This opinion piece was originally published in the Tucson Star.
Arizona is no stranger to vicious attacks on immigrants. Our state is home to SB 1070, one of the most bigoted and anti-immigrant laws in our nation’s history. SB 1070 was enacted nearly 10 years ago and trampled people’s civil rights and civil liberties. Our proactive work keeping local law enforcement out of the business of enforcing federal immigration law began then and continues today with our endorsement of Proposition 205: Tucson Families Free and Together.
Prop. 205 is named “Tucson Families Free and Together” because that’s exactly what this historic initiative aims to do. If passed, Prop. 205 will make Tucson a safer city for all its residents. It will keep families together, communities strong and rebuild the public’s trust in local police.
Prop. 205 is a remarkable opportunity for Tucson to send a message to Arizona and the nation that this city cares about the safety and well-being of all our friends, neighbors and community members.
Unfortunately, attacks on our most vulnerable populations continue today in Arizona and across the nation. The Trump administration is determined to push its anti-immigrant agenda and has dramatically increased the use of immigration detention.
SB 1070, and its “show me your papers” provision, has served as a pipeline for Trump’s deportation efforts because migrants – even those accused of no crimes – end up in long-term immigration detention following routine interactions with law enforcement agencies. The practice of prolonging traffic stops to contact federal immigration authorities is resulting in the systematic separation of families each and every day in departments across the state. We know that these discriminatory policing practices have not stopped. In 2016, an investigation into the Tucson Police Department (TPD) revealed that officers were prolonging traffic stops in order to investigate individuals’ immigration status.
Prop. 205 aims to curb these attacks by protecting all community members – migrants, domestic violence survivors and anyone else who is afraid to call police for fear of deportation or retaliation. It limits the ability of TPD to engage in discriminatory policing practices like questioning people about their immigration status, thereby decreasing instances of racial profiling and increasing the trust between police and community.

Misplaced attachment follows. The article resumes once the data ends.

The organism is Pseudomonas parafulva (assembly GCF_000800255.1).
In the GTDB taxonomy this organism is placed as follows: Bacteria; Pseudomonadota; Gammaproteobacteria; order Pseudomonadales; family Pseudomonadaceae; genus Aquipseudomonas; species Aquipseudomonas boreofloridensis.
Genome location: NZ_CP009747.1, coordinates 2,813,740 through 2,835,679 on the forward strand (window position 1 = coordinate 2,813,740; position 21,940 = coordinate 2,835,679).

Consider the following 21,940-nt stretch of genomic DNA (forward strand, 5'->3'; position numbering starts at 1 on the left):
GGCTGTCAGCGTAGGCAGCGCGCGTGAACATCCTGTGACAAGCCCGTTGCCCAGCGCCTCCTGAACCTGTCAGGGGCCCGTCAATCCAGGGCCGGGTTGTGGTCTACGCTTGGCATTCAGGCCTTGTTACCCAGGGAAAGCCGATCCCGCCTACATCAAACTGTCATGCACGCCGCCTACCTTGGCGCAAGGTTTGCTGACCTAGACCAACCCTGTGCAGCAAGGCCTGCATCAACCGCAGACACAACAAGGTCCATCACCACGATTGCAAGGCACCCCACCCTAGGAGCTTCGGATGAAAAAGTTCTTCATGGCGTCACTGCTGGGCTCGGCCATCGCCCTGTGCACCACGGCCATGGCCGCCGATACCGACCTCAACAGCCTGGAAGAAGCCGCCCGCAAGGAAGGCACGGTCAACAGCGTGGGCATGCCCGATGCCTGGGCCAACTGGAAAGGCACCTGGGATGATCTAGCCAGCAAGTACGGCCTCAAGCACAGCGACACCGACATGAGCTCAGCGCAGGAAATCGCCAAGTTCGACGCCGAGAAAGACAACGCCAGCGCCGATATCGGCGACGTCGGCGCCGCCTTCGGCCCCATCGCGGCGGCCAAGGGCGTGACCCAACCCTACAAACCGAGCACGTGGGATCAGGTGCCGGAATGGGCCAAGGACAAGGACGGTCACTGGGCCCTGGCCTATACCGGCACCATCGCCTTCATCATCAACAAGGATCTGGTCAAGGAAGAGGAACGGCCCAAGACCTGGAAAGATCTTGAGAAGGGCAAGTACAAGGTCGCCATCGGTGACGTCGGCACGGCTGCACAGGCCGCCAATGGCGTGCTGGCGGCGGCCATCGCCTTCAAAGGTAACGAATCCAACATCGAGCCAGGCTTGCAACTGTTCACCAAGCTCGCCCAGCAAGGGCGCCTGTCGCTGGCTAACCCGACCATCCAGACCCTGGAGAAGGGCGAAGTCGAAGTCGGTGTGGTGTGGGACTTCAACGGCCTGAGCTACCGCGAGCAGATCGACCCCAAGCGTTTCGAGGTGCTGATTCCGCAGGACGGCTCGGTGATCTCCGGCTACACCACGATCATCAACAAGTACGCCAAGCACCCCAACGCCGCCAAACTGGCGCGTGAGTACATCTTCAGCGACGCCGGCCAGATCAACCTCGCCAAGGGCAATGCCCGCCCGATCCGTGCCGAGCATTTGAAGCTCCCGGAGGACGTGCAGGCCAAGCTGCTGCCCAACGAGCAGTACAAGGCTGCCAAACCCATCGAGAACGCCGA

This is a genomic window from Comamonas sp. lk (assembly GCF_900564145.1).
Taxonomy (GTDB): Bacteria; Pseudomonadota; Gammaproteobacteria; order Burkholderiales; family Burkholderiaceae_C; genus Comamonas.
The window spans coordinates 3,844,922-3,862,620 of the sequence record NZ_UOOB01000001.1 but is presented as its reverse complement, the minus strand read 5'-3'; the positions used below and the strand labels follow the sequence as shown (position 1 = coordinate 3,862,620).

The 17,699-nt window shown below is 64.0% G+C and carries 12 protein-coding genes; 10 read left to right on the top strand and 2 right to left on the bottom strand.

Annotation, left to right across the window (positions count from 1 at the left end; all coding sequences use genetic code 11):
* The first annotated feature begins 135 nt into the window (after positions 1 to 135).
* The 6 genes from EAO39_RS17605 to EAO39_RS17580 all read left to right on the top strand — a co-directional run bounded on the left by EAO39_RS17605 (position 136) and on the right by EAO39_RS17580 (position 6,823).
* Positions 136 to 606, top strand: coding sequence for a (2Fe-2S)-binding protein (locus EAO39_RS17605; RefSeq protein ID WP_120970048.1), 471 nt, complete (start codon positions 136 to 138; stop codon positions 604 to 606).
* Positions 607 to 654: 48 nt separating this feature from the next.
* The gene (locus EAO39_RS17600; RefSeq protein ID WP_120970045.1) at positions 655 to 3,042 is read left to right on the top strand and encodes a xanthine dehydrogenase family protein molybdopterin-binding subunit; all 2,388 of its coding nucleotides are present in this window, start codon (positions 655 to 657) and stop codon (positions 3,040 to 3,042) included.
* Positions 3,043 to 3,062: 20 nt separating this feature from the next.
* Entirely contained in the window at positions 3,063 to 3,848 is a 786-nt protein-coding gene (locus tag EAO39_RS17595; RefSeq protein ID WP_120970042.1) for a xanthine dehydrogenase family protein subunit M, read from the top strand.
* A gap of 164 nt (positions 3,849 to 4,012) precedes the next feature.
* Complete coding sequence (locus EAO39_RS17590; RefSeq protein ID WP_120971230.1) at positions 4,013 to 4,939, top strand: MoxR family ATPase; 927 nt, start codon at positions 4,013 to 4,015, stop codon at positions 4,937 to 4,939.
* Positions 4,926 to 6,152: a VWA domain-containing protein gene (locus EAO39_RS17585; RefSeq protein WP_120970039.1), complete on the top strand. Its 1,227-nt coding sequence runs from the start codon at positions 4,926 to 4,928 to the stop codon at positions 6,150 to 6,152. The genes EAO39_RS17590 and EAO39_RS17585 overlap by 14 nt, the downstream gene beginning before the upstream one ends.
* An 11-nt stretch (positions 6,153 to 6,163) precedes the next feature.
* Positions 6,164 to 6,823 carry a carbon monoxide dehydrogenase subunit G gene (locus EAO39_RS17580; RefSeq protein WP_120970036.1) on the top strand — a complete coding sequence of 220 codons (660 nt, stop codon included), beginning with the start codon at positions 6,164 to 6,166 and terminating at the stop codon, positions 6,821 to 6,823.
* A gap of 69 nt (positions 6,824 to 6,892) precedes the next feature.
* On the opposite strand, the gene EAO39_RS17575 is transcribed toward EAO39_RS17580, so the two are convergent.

Prop. 205 prevents TPD from making assumptions about a person’s immigration status based on certain characteristics including whether they speak English or how they are dressed. It prohibits Tucson police officers from asking individuals about immigration status in hospitals, houses of worship and courthouses. It prohibits Tucson police officers from asking most vehicle passengers about their immigration status and it prohibits Tucson police officers from asking victims of certain crimes and domestic abuse about their immigration status.
Arizona has a long history of racial profiling following SB 1070. Though most of the provisions of SB 1070 have been struck down by the courts for being unconstitutional, there remains much more work to be done. If passed by Tucson voters —on Nov. 5 — Prop. 205 can begin to reverse some of the damage caused by Maricopa County Sheriff Joe Arpaio’s practice of racial profiling and Gov. Jan Brewer’s signage of SB 1070. (Editor’s note: Prop. 205 only applies to the city of Tucson).
We at the ACLU of Arizona are proud to stand with Prop. 205 and support an initiative that will not only put an end to racial profiling practices in Tucson but will help realize our vision for a just and inclusive state where the rights of all are respected. We support creating welcoming and inclusive cities where everyone feels safe. We hope Tucson voters share our vision and vote “yes” on Prop. 205.